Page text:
of the electron gas differs from the previous ones in that the frequency is taken along the imaginary axis. We treat the electron self-energy in two ways. In one, the electron Green's function which appears in the self-energy is the unperturbed one. This is usually done [20] and we shall term the results from this way the RPA results. In the second way, the Green's function is the exact one, obtained by successive iterations. Results from this will be termed the SRPA results. The normal state properties from our RPA, such as the effective mass, the wave function renormalization and the correlation part of the chemical potential, as functions of r s, are in good agreement with the RPA result of Hedin. The SRPA results differ by about ten percent. The numerical solution of the Eliashberg equation shows that the gap function, at a fixed frequency, has a slow momentum dependence within the Fermi sea and decreases slowly as the momentum increases beyond the Fermi wave vector. The frequency dependence of the gap function is more important. The gap changes sign once as the imaginary frequency varies at a fixed momentum. The results of our calculation can be understood roughly in terms of an attractive square well model as a function of the imaginary frequency after averaging the effective interaction over the m o m e n t u m space. Our SRPA results for /~ range from being positive at small rs, e.g. 0.045 at r = 1, to being negative for large r S, e.g. - 0 . 1 2 at r s = 5. t~ is defined here with the cut-off energy at 1000 K. The effective interaction is attractive for r Sgreater than about 2.5. This means that with the addition of the p h o n o n contribution, sodium is superconducting below 2 K. Potassium and cesium would have much higher T c. These results are contrary to what is known about the alkali metals. Since we consider our solution of the Eliashberg equation reliable, we conclude that RPA is inadequate. Because the plasmon energy is comparable to the Fermi, Migdal's theorem [21] cannot be used. Thus, higher order processes beyond RPA not only modify the dielectric function but also the pairing in the Eliashberg equation. Given that the RPA over-estimates Tc in the electron gas, the higher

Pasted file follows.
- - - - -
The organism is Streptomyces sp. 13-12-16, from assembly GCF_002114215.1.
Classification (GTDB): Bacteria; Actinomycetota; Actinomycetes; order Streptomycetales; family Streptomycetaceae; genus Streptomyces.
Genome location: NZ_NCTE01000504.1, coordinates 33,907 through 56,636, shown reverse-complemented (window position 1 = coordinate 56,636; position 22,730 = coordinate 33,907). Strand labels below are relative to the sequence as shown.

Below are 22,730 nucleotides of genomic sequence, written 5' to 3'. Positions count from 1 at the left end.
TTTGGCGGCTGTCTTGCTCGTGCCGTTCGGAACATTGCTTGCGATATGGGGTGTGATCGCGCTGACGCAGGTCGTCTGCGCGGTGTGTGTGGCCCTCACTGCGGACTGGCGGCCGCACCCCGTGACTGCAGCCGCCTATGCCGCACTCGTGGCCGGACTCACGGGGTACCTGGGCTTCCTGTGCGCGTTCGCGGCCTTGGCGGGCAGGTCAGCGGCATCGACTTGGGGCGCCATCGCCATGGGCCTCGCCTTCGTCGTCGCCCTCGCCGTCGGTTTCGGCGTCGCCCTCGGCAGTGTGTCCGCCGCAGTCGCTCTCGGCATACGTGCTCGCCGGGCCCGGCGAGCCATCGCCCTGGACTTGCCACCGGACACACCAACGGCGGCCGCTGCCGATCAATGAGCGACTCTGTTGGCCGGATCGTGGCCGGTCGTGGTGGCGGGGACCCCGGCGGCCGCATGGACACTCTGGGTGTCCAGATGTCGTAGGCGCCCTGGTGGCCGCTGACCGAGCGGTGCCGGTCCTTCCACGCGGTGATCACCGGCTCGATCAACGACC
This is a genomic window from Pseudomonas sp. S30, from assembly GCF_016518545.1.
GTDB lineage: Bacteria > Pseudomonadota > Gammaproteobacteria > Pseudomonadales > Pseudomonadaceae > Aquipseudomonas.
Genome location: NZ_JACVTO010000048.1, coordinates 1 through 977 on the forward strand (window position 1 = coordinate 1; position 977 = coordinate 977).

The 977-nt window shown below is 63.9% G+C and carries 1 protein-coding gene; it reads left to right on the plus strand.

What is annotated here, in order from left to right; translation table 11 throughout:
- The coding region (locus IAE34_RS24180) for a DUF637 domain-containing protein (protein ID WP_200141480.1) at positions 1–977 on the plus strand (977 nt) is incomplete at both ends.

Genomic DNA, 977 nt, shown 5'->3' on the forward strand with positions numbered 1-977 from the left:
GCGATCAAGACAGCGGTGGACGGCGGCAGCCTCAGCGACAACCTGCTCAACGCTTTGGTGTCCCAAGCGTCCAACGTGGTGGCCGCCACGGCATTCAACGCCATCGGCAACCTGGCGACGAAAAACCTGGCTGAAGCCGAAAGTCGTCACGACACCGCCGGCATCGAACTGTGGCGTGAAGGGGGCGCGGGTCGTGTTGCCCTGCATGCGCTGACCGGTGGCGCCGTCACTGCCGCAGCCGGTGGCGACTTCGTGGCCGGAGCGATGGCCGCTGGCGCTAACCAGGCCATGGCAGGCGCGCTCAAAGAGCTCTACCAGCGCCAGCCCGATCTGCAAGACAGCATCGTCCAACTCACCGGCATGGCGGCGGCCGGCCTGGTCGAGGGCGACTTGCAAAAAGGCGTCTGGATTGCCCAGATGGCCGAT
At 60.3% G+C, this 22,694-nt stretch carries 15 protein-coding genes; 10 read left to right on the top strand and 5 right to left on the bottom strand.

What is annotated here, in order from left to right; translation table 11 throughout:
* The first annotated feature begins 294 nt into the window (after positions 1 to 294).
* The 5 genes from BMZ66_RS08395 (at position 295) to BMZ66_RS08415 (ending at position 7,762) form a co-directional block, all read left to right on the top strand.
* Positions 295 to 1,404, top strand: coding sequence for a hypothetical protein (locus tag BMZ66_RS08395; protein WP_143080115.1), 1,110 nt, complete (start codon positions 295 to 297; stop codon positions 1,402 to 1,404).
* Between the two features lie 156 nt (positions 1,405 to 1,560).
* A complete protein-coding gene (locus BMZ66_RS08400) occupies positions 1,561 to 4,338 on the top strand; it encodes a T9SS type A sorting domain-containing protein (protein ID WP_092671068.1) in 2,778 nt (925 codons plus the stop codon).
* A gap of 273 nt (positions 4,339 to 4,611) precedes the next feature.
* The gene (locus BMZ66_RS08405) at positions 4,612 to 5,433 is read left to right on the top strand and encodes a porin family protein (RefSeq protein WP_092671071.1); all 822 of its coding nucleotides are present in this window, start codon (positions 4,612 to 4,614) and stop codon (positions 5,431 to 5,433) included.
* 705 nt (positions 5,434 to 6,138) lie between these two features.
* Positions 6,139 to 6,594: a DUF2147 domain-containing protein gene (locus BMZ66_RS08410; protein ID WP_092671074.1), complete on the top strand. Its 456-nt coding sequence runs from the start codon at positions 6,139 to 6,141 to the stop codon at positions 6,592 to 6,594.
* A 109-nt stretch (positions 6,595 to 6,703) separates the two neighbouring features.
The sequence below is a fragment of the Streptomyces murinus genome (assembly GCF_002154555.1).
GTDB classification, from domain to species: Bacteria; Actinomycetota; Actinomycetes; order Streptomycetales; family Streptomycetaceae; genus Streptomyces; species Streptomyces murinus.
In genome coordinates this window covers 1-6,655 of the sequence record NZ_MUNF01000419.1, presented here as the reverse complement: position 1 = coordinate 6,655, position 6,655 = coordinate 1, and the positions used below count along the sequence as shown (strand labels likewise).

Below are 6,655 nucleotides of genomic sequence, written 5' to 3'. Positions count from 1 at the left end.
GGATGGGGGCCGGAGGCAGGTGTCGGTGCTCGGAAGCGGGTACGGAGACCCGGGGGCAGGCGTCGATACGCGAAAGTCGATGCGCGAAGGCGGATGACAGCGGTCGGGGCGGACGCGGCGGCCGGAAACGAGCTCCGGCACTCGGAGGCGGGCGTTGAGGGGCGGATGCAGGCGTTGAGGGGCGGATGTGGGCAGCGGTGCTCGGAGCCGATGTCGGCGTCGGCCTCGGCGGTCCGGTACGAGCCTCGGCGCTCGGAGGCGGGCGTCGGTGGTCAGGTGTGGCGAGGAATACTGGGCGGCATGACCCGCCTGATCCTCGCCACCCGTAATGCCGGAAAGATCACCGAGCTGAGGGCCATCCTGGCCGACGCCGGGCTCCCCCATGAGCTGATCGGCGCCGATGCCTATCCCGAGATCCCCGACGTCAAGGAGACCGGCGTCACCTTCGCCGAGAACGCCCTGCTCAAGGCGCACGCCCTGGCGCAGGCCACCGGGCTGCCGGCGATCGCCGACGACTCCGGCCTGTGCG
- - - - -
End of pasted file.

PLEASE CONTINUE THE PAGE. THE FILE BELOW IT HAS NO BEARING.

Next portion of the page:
L.J. Sham / Superconductivity from non-phonon mechanisms

order plasmon exchange processes in the Cooper pair must tend to reduce the pairing. Since the frequency structure of the excitons parallels that of the plasmons in RPA, we infer that the usual estimates of the room temperature superconductivity from the exciton mechanism are over-optimistic. Advocates of the higher order processes being negligible [22] or tending to increase Tc [2] have to explain the electron gas behavior. To use the electron gas as a model for simple metals to obtain the positive/x *, which empirically should be about 0.1 [23], we need clearly to go beyond the RPA. We have found that the static approximation to the vertex correction to RPA [24] increases /x and, therefore, depresses T~ drastically. However, the static corrections persist in the limit of infinite frequency and do not provide the correct frequency behavior for the gap function. They may, therefore, have over-estimated the effects of the higher order processes. What is needed is a theory of the vertex correction and other higher order terms with the correct asymptotic frequency behavior.

3. Non-Migdai terms In the Eliashberg equation, the binding of the two time-reversal symmetry related electrons is due to simple exchange of phonons. In the strong coupling case, the phonon contribution to the self-energies of these electrons has to be included. Higher processes are negligible because the phonon energy is much smaller than the Fermi energy. This is known as the Migdal theorem [21]. When bosons with energy comparable to the Fermi energy take the place of the phonons, the higher order processes may no longer be negligible. Grabowski and I [12] have studied the effects of some of the higher order terms. Because of the RPA study of the electron gas which shows that the frequency dependence is more important than the momentum dependence, we concentrate only on the frequency dependence. We choose a model interaction of the form

I

N(O)V(p,k;iw)=/z

1-o

2]

453

co b

2--- 2 w +~b